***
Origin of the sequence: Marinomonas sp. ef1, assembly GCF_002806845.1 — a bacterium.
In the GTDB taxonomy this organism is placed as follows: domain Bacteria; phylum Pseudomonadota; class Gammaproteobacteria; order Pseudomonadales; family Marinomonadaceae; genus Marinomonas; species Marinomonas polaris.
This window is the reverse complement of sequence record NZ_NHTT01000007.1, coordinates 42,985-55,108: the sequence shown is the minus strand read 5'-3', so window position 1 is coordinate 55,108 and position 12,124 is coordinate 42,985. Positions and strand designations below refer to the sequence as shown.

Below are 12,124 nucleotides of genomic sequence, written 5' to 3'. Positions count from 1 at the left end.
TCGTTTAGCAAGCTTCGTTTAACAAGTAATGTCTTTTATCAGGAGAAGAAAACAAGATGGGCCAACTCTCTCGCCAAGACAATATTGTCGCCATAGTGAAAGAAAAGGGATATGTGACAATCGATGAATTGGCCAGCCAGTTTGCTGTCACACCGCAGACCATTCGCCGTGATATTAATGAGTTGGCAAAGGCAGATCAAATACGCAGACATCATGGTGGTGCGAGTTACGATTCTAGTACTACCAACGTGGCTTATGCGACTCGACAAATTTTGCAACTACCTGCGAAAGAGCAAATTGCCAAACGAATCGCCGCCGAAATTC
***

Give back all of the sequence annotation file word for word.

Origin of the sequence: Marinomonas sp. ef1, assembly GCF_002806845.1 — a bacterium.
In the GTDB taxonomy this organism is placed as follows: domain Bacteria; phylum Pseudomonadota; class Gammaproteobacteria; order Pseudomonadales; family Marinomonadaceae; genus Marinomonas; species Marinomonas polaris.
This window is the reverse complement of sequence record NZ_NHTT01000007.1, coordinates 42,985-55,108: the sequence shown is the minus strand read 5'-3', so window position 1 is coordinate 55,108 and position 12,124 is coordinate 42,985. Positions and strand designations below refer to the sequence as shown.

Below are 12,124 nucleotides of genomic sequence, written 5' to 3'. Positions count from 1 at the left end.
TCGTTTAGCAAGCTTCGTTTAACAAGTAATGTCTTTTATCAGGAGAAGAAAACAAGATGGGCCAACTCTCTCGCCAAGACAATATTGTCGCCATAGTGAAAGAAAAGGGATATGTGACAATCGATGAATTGGCCAGCCAGTTTGCTGTCACACCGCAGACCATTCGCCGTGATATTAATGAGTTGGCAAAGGCAGATCAAATACGCAGACATCATGGTGGTGCGAGTTACGATTCTAGTACTACCAACGTGGCTTATGCGACTCGACAAATTTTGCAACTACCTGCGAAAGAGCAAATTGCCAAACGAATCGCCGCCGAAATTC